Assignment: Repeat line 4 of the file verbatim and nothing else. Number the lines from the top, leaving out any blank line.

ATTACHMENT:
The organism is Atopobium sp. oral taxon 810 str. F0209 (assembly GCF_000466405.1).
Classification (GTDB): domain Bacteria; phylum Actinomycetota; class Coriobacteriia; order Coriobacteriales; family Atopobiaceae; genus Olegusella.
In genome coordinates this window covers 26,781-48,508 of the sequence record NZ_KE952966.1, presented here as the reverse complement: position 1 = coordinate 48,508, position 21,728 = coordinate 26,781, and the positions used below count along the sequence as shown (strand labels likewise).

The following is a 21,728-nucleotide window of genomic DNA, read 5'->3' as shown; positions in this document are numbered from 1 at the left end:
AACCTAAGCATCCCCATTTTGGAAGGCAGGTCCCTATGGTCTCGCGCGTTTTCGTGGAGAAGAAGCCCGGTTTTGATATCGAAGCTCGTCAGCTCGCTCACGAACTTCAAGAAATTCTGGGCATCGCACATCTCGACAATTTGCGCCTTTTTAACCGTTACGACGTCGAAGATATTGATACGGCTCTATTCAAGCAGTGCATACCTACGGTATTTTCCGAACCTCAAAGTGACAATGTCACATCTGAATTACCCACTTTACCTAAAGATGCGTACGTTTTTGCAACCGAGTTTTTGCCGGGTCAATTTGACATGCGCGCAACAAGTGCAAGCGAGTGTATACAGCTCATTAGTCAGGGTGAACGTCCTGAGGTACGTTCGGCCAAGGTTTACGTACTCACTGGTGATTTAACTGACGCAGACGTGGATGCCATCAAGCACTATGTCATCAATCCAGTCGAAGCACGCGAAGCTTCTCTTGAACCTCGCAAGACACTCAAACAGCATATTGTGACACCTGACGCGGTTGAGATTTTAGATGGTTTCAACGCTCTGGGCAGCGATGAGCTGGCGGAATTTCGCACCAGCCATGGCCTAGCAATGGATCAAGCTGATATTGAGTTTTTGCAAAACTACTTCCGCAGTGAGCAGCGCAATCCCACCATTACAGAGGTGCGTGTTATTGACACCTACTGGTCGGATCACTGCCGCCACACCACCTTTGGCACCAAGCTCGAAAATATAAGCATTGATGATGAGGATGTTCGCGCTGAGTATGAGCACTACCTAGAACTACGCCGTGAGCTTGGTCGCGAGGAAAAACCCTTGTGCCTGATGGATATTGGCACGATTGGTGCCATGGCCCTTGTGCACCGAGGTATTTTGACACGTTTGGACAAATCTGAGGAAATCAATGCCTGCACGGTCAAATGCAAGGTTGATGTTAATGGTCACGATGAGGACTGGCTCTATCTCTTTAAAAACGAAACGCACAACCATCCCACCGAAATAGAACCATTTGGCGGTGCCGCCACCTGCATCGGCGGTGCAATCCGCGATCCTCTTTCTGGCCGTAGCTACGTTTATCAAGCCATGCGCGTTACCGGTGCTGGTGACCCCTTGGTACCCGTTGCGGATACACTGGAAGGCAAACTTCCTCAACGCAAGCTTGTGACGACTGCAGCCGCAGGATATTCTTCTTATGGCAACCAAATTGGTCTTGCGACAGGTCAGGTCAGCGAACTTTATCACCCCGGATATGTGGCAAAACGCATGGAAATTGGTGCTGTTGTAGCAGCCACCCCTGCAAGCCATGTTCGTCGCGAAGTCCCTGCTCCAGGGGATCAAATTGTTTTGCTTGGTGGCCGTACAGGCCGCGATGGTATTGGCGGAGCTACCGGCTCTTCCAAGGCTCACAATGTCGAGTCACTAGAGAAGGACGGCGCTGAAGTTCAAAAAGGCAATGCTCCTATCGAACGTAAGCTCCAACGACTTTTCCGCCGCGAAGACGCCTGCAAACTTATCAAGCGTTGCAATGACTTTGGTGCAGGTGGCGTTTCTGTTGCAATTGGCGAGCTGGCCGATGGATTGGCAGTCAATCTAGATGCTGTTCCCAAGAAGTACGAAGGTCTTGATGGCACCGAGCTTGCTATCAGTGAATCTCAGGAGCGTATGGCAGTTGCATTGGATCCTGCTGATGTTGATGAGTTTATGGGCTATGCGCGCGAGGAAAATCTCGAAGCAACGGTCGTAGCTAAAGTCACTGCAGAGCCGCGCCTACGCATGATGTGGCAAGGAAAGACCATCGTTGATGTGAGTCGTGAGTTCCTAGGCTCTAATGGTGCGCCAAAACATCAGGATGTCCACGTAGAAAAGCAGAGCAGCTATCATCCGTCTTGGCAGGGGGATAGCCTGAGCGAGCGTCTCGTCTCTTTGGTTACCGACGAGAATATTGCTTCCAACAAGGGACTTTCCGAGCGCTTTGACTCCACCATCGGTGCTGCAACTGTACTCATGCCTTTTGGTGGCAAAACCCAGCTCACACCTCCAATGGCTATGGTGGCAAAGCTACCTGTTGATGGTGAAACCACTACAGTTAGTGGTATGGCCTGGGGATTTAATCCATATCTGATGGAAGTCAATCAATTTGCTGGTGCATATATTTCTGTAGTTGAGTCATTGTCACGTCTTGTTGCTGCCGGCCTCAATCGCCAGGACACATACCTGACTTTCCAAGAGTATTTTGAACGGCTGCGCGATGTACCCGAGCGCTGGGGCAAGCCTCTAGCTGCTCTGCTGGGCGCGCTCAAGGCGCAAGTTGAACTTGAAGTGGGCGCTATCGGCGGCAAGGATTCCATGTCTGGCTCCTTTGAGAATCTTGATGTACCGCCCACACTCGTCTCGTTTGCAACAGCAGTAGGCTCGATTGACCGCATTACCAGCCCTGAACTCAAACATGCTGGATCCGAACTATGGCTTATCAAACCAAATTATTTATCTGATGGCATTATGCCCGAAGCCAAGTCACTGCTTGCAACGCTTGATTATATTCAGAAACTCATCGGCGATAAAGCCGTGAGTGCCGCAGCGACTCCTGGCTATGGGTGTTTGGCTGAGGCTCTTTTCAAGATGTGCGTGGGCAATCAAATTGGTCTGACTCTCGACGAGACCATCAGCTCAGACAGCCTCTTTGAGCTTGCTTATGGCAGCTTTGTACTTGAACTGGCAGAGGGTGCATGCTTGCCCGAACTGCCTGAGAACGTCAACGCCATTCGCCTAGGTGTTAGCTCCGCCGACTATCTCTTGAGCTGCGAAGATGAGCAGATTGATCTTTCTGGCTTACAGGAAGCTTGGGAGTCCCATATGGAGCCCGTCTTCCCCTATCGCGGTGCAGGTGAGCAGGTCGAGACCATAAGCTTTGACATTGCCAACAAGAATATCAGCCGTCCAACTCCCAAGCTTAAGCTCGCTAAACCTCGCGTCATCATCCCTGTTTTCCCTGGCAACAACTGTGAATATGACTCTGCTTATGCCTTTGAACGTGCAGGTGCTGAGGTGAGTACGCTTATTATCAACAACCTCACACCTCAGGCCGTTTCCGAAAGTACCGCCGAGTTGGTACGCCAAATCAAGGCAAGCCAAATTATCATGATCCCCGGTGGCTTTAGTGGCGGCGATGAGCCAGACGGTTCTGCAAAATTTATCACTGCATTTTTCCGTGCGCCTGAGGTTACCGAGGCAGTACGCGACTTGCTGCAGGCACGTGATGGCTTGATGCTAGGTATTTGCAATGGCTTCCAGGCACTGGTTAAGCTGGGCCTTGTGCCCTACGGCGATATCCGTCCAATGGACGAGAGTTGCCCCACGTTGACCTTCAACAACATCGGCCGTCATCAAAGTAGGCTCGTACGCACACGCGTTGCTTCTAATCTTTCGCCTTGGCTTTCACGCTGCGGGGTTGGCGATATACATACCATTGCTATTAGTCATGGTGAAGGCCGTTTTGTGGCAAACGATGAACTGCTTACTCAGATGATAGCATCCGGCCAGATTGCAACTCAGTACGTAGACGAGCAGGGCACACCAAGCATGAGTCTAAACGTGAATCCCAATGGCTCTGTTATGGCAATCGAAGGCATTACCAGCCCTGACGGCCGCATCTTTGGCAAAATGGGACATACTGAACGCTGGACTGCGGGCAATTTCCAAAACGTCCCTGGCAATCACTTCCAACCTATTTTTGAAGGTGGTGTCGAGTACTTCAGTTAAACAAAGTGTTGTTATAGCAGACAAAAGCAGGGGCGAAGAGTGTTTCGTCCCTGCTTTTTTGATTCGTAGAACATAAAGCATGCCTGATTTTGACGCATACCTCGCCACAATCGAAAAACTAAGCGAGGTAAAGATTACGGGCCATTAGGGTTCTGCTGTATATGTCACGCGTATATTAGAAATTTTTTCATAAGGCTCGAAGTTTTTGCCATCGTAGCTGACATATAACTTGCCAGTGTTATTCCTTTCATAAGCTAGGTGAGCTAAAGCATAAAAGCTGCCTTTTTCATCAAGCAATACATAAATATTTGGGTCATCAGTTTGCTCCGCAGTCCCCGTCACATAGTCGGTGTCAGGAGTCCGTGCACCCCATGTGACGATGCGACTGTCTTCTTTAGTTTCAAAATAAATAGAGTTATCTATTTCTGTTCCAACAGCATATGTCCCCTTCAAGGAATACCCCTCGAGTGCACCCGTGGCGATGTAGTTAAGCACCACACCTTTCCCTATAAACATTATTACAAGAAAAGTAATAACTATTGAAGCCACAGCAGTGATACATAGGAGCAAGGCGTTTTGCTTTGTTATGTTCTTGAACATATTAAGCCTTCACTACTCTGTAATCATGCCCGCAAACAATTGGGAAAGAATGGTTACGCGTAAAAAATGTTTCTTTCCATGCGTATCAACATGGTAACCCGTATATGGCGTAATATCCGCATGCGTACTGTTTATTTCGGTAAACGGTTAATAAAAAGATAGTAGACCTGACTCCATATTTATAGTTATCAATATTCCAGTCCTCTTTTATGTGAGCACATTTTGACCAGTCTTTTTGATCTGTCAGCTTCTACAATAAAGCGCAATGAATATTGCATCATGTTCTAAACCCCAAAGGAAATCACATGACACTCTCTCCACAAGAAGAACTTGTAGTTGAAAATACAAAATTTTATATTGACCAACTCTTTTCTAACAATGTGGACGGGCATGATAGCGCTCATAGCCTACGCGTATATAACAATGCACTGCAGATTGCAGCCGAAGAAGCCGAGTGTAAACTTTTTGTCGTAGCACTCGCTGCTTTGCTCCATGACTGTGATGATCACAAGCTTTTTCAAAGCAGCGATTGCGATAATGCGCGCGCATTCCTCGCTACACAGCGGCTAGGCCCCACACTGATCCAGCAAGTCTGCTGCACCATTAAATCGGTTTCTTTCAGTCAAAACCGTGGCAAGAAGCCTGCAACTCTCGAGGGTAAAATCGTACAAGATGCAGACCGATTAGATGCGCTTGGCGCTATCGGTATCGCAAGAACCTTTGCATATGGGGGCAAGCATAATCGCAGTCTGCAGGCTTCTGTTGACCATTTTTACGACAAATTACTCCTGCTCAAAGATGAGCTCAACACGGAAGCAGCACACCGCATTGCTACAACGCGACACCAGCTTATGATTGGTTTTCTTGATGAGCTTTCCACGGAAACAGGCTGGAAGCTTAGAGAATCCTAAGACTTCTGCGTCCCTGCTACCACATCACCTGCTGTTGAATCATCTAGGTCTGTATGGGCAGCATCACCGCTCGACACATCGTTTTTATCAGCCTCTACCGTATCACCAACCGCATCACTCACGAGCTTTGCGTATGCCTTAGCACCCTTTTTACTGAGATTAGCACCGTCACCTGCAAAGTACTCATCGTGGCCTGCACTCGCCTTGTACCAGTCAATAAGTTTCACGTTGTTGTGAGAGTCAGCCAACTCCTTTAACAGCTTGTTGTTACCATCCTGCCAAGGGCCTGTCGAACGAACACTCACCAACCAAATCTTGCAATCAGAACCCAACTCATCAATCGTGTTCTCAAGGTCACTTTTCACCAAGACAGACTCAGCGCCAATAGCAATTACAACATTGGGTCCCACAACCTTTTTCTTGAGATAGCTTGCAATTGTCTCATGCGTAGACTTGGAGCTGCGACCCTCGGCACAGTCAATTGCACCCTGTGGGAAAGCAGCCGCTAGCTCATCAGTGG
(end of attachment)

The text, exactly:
The following is a 21,728-nucleotide window of genomic DNA, read 5'->3' as shown; positions in this document are numbered from 1 at the left end: